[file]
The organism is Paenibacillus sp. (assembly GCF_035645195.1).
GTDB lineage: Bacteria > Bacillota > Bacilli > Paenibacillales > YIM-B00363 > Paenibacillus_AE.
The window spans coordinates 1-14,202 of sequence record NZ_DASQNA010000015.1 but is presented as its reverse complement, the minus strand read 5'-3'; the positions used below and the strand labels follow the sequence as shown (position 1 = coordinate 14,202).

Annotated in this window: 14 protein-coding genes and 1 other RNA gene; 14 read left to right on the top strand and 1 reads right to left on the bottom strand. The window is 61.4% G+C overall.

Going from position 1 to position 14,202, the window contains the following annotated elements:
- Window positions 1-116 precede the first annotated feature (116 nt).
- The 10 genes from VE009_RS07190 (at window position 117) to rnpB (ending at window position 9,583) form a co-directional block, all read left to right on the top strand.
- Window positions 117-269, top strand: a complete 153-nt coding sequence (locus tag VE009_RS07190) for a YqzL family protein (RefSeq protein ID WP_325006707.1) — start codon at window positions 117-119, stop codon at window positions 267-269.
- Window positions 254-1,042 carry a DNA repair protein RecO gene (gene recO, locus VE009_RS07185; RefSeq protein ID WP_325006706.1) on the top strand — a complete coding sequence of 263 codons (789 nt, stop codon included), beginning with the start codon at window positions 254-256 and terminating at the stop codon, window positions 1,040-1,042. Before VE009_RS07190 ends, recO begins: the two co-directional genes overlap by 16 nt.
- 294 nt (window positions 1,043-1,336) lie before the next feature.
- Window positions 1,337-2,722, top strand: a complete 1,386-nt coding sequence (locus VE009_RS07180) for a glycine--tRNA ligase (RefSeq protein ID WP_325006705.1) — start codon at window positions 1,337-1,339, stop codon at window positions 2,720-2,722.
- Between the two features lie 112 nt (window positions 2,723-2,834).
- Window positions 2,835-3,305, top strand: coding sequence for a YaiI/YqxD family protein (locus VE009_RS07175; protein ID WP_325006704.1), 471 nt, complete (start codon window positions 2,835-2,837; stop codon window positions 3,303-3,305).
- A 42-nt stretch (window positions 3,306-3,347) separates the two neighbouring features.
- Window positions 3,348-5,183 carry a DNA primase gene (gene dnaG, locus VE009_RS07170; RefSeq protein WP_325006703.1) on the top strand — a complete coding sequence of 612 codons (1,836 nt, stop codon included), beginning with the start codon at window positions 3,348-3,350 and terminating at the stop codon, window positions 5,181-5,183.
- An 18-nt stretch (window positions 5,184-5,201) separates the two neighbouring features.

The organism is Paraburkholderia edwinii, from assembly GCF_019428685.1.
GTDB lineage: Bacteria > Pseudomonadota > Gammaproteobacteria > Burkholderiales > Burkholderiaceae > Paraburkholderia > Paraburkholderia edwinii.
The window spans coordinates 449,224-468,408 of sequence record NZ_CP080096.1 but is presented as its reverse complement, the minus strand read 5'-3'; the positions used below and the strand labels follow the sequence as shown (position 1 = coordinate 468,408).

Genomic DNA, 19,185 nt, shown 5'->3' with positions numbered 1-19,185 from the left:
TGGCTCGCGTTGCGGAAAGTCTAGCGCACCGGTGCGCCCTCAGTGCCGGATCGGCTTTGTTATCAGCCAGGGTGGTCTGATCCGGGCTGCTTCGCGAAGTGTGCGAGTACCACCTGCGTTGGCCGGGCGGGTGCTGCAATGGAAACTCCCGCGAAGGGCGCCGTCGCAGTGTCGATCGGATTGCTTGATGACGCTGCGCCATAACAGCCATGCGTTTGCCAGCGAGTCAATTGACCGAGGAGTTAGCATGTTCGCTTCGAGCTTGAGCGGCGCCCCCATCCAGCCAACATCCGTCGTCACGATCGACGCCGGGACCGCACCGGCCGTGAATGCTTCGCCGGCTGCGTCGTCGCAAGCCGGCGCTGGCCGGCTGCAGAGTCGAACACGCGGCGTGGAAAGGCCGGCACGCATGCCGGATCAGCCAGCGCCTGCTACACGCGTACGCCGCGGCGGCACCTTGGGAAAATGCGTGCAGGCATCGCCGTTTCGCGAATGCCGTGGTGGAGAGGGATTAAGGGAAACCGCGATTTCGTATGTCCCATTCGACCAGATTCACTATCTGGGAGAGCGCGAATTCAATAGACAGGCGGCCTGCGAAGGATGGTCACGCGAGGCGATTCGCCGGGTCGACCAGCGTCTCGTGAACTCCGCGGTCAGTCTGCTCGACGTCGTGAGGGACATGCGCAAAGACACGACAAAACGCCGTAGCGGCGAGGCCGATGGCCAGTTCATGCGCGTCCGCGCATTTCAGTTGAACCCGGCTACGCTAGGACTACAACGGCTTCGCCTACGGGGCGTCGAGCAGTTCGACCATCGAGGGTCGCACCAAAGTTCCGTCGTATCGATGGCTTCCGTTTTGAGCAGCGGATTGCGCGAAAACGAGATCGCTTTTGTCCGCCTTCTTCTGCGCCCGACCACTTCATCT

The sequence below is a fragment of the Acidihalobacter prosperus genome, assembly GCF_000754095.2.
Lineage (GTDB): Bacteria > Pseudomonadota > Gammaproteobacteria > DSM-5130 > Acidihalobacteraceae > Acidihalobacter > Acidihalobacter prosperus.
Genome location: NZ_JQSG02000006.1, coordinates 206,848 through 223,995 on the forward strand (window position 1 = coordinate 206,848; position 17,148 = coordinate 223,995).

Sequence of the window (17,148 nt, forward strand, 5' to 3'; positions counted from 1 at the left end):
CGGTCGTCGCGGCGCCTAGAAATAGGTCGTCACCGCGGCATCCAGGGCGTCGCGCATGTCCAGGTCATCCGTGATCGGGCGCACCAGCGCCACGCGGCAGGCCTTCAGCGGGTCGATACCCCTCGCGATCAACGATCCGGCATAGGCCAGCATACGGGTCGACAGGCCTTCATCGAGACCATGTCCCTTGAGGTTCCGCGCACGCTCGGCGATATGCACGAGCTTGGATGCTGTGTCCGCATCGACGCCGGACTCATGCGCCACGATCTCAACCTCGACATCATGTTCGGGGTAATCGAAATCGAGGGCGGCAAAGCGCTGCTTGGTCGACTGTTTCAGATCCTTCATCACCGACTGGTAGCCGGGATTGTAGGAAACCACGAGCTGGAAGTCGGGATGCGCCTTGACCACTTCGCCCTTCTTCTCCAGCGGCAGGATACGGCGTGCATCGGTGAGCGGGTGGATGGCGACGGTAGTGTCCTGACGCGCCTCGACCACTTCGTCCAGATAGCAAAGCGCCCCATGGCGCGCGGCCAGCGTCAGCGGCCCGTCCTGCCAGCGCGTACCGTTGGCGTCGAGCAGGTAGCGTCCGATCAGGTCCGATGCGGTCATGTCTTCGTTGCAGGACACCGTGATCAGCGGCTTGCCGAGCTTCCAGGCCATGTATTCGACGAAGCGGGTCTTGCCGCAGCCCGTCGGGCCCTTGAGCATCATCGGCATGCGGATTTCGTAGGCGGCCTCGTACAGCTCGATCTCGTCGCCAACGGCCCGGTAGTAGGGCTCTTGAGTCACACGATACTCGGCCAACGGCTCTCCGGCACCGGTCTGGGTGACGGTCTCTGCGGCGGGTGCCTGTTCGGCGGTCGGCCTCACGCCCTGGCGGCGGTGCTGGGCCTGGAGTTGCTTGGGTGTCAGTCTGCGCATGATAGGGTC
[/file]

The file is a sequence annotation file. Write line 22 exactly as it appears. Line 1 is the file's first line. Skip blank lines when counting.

The sequence below is a fragment of the Acidihalobacter prosperus genome, assembly GCF_000754095.2.